7.0/10
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73 user 91 critic

The Dancer Upstairs (2002)

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A police detective in a South American country is dedicated to hunting down a revolutionary guerilla leader.

Director:

John Malkovich

Writers:

Nicholas Shakespeare (novel), Nicholas Shakespeare (screenplay)
1 win & 3 nominations. See more awards »

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Cast

Cast overview, first billed only:
Javier Bardem ... Agustín Rejas
Juan Diego Botto ... Sucre
Laura Morante ... Yolanda
Elvira Mínguez ... Llosa
Alexandra Lencastre Alexandra Lencastre ... Sylvina Rejas
Oliver Cotton ... Merino
Luís Miguel Cintra Luís Miguel Cintra ... Calderón
Javier Manrique ... Clorindo
Abel Folk ... Ezequiel / Durán
Marie-Anne Berganza Marie-Anne Berganza ... Laura
Lucas Rodríguez Lucas Rodríguez ... Gómez
Xabier Elorriaga ... Pascual
Natalia Dicenta ... Marina
Wolframio Sinué ... Santiago
Ramiro Jiménez Ramiro Jiménez ... Sergeant Pisac
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Storyline

The story of Detective Agustin Rejas, a man clinging to the hope of an impossible love in an impossible world. Tracking Ezequiel, a delusional anarchist who incites the downtrodden masses to join in his brutal revolution against the fascist government in their unnamed Latin American country, Rejas finds solace in his sense of self-respect and the joy that his daughter and wife bring him. Then he meets Yolanda--his daughter's soulfully beautiful ballet teacher--a woman who sparks his long-forgotten passions and represents all that is good and all that is corrupt in their troubled country. But she, who appears to be a shelter from the storm, may in actuality be the storm's eye. Ultimately, as the revolution intensifies and the net closes around hunter and hunted alike, the dancer's truth will prove as elusive as the revolutionary's cause and the detective's peace. Written by Sujit R. Varma

Plot Summary | Plot Synopsis

Taglines:

An honest man caught in a world of intrigue, power and passion.

Genres:

Crime | Drama | Thriller

Motion Picture Rating (MPAA)

Rated R for strong violence, and for language | See all certifications »

Parents Guide:

View content advisory »
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Details

Country:

Spain | USA

Language:

English | Quechua | Spanish

Release Date:

23 May 2003 (USA) See more »

Also Known As:

Sendero de sangre See more »

Filming Locations:

Ecuador See more »

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Box Office

Opening Weekend:

€100,224 (Spain), 22 September 2002, Limited Release

Opening Weekend USA:

$106,142, 4 May 2003, Limited Release

Gross USA:

$2,377,348, 21 August 2003

Cumulative Worldwide Gross:

$5,227,348, 31 December 2004
See more on IMDbPro »

Company Credits

Show more on IMDbPro »

Technical Specs

Runtime:

Sound Mix:

Dolby Digital

Color:

Color

Aspect Ratio:

1.85 : 1
See full technical specs »
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Did You Know?

Trivia

Directorial debut of John Malkovich. See more »

Goofs

The camera that Bardem uses to take Ezekiel's picture at the military checkpoint is a either a Polaroid Model 95 made from 1948 to 1953, or the Model 95B was discontinued in 1958. The picture that Bardem holds is a square format SX70 color shot identified buy its square format and black square on the back. This picture which could not have come from the camera used by Bardem. See more »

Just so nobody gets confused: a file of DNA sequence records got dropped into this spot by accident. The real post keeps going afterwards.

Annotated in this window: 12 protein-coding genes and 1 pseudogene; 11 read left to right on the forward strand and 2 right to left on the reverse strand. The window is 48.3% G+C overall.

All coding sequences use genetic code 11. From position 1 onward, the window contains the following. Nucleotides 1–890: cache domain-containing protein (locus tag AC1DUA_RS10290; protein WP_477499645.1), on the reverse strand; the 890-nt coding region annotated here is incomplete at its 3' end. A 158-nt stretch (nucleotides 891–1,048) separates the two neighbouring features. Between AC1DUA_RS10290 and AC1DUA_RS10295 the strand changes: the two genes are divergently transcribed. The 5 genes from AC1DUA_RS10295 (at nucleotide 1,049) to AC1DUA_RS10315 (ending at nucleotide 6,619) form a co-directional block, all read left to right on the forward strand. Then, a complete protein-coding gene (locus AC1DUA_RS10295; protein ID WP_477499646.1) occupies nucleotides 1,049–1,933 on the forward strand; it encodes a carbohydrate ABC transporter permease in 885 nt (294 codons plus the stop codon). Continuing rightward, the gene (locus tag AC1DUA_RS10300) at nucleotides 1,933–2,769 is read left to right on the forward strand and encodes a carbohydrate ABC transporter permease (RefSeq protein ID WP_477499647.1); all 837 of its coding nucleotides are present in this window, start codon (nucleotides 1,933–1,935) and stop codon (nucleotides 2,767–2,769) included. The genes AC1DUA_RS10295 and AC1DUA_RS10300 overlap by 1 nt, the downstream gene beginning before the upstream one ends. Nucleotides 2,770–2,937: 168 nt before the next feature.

Quotes

[first lines]
Indian 1 in Pick-up: [calmly after hitting road-side cop, about person on radio] Why does she talk so much?
Ezequiel: [equally calm] She's preparing to sing.
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Crazy Credits

The producers would like to thank ... the residents of Narcisos Street ... See more »

Connections

References Pulp Fiction (1994) See more »

Soundtracks

Dancelight
(uncredited)
Written by Yul Anderson
Piano solo by Yul Anderson
NBE Records USA/DK
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User Reviews

Impressive and assured debut
13 December 2002 | by rogerdarlingtonSee all my reviews

Acclaimed actor John Malkovich has made his directorial debut with an assured political thriller that combines tension and intelligence to make for a gripping two and a quarter hours. The setting is a South American country which is unnamed, but the clear inspiration for the storyline is the early 1990s experience of Peru (which I have recently visited) when the bizarre Abimael Guzman led the murderous Shining Path movement, while the movie was shot in Spain, Portugal and Ecuador.

Javier Bardem plays Augustin Rejas, a former lawyer turned policeman who manages rare dignity and honesty as he battles with the interventions of a regime teetering on the edge of a military dictatorship and the pursuit of a fanatical revolutionary codenamed Ezekiel, while struggling with the varying emotions associated with a vapid wife, an adoring daughter, and his daughter's dance teacher, the eponymous and allurring woman upstairs (Laura Morante as Yolanda). Bardem - who reminds me of an early Raul Julia - gives a languid yet charismatic performance and hopefully we will see much more of this talented actor.

In some respects the work is reminiscent of Costa-Gavras's "State Of Siege", a clip of which is actually used here. However, the movie is based on a novel by the British writer Nicholas Shakespeare, who wrote the screenplay which features some conversation in Quechua (a native language of Peru and Bolivia), and this is a more personal examination of terrorism than the 1973 movie.


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